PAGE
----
Shari has an extensive background in education, with a recent shift to focus on diversity, equity, and inclusion (DEI) in organizations. She is a thought leader in age diversity and workplace bullying.
We had a great conversation across a range of topics, with a focus on what workplace bullying looks like and how organizations can take a proactive approach to reducing it.
What is workplace bullying?
Shari’s background in bullying research came from the education space. After taking graduate courses on bullying, she quickly realized that this issue affects people well beyond students.
Workplace bullying can take on many forms, including both more covert, exclusionary behaviors, such as not inviting someone to a meeting, to more overt, aggressive behaviors, such as yelling at someone.
What is the intersection of gender and bullying?
Shari and I had a great chat about how gender intersects with bullying. For example, while 2/3 of bullies are men, of the 1/3 that are women, they choose women as the targets of their bullying 65% of the time. (Unfortunately, there is minimal research on bullying from and toward non-binary folks).
There are also gender differences in the kinds of bullying individuals perpetrate. For example, feminine individuals are more likely to exhibit the covert style of bullying, which can be harder to identify.
While this more subtle bullying may sound “better”, it is important to note that social pain, or the pain that comes from being excluded in social situations such as at work, has a very similar neurological reaction in our brains as physical pain. The pain and stress associated with these behaviors can lead to negative outcomes for individuals and organizations, including absenteeism and turnover.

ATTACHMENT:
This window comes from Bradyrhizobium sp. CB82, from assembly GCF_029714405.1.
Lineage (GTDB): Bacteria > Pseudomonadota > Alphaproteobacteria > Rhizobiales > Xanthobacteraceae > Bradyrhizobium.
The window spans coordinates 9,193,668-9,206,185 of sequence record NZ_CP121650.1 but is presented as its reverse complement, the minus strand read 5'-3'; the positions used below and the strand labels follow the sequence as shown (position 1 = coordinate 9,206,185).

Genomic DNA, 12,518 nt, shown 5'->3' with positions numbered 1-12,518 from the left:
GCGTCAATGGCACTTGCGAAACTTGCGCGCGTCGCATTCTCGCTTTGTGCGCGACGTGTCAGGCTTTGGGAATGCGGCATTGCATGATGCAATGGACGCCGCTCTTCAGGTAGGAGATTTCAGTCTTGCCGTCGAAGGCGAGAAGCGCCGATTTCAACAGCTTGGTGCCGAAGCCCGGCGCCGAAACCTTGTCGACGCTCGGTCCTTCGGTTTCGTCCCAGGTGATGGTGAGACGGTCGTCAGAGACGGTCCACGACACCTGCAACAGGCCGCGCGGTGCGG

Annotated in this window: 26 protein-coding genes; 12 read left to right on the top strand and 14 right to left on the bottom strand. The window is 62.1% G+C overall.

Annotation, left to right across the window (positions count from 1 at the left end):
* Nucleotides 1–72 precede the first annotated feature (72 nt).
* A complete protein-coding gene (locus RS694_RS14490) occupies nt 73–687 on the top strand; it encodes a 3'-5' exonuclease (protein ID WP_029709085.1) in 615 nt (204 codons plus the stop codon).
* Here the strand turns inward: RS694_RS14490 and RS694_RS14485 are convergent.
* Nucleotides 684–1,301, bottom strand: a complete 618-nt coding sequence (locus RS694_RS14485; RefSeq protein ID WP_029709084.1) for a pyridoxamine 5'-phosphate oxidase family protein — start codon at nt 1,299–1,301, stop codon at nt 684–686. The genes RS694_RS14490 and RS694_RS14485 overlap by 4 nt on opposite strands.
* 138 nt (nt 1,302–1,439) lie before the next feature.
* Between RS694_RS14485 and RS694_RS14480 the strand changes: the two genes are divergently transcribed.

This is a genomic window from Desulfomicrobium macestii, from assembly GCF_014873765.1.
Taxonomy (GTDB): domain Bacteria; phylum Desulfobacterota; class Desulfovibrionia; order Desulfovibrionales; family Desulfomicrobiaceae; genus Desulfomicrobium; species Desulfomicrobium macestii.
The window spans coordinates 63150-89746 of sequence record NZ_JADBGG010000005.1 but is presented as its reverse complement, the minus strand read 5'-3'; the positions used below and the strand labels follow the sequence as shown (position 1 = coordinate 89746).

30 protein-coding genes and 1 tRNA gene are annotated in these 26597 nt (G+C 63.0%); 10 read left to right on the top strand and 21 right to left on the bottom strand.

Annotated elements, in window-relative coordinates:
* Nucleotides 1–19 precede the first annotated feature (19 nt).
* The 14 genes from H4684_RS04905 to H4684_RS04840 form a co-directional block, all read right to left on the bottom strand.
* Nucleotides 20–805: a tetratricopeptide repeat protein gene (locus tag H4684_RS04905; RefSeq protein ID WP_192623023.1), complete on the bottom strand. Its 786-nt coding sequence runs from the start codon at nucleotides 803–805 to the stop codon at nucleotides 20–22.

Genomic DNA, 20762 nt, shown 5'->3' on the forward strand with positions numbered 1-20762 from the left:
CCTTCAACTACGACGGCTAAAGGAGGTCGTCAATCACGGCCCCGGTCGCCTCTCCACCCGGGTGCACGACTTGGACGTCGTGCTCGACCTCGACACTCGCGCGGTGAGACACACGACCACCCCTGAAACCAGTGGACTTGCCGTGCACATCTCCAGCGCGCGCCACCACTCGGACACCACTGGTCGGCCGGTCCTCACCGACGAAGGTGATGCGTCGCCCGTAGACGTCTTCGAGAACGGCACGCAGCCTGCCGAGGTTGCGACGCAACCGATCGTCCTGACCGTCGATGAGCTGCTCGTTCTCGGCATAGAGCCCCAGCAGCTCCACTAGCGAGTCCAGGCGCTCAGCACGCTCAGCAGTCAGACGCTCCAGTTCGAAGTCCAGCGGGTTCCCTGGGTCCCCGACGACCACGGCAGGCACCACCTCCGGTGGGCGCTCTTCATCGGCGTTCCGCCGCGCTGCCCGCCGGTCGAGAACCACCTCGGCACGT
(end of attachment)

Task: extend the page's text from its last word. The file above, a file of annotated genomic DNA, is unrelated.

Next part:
What are three things that organizational leaders can do to reduce bullying in the workplace?
Given the important and detrimental potential outcomes of bullying, it is important for leaders and organizations to know what bullying is and how to avoid it. Shari provided three key ways leaders can reduce bullying in their workplace:
Be an upstander, not a bystander.
It is important to be prepared to stand up against bullying when you see it. To be able to do so, organizations need to provide proactive education on what bullying looks like and how to stop it in real-time.
Celebrate everyone’s expertise.
Leaders disproportionately are the perpetrators of workplace bullying. Often, this is due to feelings of threat around subject matter expertise from those who may know more about a subject than the leader. Building a collegial atmosphere at work that celebrates everyone's unique expertise goes a long way to reducing bullying.
Document any instances of bullying against you.
Unfortunately, bullying is all too common. If you experience bullying at work, it is essential that you document exactly what happened, who was the perpetrator, and who witnessed the incident. Shari recommended doing so in a personal note rather than on a company-owned computer. This documentation will protect you in the future if you choose to report the incident.
To learn more about Shari and her work, connect with her on LinkedIn.
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